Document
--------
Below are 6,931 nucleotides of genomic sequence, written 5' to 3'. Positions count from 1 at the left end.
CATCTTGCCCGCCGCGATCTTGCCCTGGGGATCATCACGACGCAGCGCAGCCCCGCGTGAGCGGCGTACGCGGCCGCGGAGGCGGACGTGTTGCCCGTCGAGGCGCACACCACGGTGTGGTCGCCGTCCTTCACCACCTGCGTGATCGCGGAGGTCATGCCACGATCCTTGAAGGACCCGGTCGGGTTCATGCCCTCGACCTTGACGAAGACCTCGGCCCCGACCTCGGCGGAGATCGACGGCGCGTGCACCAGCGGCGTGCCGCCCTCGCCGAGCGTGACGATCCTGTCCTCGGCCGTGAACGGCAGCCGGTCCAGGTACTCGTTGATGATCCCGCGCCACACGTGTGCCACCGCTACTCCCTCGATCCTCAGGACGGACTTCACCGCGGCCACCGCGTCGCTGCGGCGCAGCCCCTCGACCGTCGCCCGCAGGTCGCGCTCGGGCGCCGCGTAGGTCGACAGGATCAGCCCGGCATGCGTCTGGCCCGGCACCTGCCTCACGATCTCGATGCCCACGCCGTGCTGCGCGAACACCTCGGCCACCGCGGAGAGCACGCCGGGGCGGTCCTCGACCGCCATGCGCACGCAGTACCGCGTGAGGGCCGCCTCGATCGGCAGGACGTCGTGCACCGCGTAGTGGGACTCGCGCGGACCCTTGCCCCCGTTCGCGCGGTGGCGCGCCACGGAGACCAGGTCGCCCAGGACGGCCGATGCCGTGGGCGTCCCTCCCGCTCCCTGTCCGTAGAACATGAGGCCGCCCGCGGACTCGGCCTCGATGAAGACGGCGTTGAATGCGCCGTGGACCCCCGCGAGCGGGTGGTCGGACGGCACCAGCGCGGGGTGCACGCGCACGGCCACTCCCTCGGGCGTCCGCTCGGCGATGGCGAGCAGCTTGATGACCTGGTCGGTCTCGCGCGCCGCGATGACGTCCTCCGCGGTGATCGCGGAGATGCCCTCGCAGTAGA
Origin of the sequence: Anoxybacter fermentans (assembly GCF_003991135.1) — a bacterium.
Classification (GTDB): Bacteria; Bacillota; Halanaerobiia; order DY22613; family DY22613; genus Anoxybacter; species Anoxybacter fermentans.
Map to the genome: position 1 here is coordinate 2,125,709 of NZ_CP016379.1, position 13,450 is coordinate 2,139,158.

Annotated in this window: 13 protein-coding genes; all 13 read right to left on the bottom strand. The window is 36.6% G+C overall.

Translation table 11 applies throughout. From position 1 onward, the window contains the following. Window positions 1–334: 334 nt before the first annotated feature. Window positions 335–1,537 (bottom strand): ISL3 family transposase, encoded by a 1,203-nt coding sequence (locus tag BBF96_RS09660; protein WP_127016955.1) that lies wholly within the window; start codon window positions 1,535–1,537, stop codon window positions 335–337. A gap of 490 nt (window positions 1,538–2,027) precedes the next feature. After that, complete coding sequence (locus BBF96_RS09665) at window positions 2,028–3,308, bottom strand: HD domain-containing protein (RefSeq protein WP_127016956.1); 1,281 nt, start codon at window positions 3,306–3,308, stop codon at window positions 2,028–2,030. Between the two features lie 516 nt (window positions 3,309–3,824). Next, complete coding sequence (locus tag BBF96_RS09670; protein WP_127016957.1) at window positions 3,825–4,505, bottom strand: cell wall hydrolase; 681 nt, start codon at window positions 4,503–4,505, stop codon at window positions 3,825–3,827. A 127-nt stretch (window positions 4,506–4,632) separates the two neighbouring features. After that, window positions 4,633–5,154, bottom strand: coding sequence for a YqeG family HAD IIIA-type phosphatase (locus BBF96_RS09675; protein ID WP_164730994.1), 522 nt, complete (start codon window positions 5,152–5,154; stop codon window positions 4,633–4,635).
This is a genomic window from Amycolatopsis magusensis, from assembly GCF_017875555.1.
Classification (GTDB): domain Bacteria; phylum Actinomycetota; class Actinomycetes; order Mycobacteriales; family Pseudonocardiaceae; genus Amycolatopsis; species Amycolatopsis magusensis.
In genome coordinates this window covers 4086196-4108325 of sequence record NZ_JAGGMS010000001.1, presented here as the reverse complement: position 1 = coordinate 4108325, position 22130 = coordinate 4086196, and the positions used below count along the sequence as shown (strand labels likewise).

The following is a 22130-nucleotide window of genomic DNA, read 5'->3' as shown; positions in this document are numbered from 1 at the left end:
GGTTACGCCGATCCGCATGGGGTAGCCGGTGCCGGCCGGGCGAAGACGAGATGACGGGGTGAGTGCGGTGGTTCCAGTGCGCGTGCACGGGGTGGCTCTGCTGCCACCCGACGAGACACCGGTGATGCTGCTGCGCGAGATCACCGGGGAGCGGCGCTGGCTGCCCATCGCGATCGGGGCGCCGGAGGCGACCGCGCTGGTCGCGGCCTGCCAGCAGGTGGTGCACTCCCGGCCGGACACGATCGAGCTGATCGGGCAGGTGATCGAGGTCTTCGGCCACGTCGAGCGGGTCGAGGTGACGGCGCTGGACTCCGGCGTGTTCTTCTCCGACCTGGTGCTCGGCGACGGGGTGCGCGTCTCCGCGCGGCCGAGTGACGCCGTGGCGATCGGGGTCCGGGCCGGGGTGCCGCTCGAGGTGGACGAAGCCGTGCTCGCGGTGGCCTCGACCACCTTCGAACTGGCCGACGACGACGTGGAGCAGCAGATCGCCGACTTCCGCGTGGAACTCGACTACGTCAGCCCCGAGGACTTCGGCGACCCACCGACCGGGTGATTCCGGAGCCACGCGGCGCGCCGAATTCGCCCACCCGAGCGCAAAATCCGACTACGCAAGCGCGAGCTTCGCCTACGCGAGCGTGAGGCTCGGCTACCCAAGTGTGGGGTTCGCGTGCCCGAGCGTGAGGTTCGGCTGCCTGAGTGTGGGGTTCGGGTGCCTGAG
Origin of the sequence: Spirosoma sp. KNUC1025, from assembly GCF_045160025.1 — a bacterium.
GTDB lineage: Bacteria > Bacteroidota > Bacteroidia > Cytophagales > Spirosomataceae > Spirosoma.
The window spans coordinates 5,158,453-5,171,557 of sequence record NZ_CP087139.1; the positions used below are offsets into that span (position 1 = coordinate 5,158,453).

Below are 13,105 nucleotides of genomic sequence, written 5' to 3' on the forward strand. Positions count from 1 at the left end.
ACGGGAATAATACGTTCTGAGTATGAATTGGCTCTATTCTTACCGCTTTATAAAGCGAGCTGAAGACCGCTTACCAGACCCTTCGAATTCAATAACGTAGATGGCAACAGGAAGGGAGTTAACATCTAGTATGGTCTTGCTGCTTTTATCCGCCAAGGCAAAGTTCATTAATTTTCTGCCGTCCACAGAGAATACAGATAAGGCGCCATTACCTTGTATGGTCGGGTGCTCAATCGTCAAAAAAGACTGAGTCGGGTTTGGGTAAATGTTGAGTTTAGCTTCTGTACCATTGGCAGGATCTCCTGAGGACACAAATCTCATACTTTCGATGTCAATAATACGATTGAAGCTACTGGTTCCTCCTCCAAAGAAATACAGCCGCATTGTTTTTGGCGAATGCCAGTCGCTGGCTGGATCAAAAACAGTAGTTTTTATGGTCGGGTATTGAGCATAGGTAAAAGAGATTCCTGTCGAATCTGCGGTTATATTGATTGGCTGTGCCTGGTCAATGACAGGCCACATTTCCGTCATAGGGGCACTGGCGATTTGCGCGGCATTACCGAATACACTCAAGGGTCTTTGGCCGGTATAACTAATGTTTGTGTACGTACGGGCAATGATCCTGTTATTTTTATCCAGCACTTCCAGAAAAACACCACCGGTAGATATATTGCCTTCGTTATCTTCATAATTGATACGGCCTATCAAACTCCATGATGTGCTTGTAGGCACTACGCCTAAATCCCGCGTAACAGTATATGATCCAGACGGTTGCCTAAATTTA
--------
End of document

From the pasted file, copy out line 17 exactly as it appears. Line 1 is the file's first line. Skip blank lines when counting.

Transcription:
ACGGGAATAATACGTTCTGAGTATGAATTGGCTCTATTCTTACCGCTTTATAAAGCGAGCTGAAGACCGCTTACCAGACCCTTCGAATTCAATAACGTAGATGGCAACAGGAAGGGAGTTAACATCTAGTATGGTCTTGCTGCTTTTATCCGCCAAGGCAAAGTTCATTAATTTTCTGCCGTCCACAGAGAATACAGATAAGGCGCCATTACCTTGTATGGTCGGGTGCTCAATCGTCAAAAAAGACTGAGTCGGGTTTGGGTAAATGTTGAGTTTAGCTTCTGTACCATTGGCAGGATCTCCTGAGGACACAAATCTCATACTTTCGATGTCAATAATACGATTGAAGCTACTGGTTCCTCCTCCAAAGAAATACAGCCGCATTGTTTTTGGCGAATGCCAGTCGCTGGCTGGATCAAAAACAGTAGTTTTTATGGTCGGGTATTGAGCATAGGTAAAAGAGATTCCTGTCGAATCTGCGGTTATATTGATTGGCTGTGCCTGGTCAATGACAGGCCACATTTCCGTCATAGGGGCACTGGCGATTTGCGCGGCATTACCGAATACACTCAAGGGTCTTTGGCCGGTATAACTAATGTTTGTGTACGTACGGGCAATGATCCTGTTATTTTTATCCAGCACTTCCAGAAAAACACCACCGGTAGATATATTGCCTTCGTTATCTTCATAATTGATACGGCCTATCAAACTCCATGATGTGCTTGTAGGCACTACGCCTAAATCCCGCGTAACAGTATATGATCCAGACGGTTGCCTAAATTTA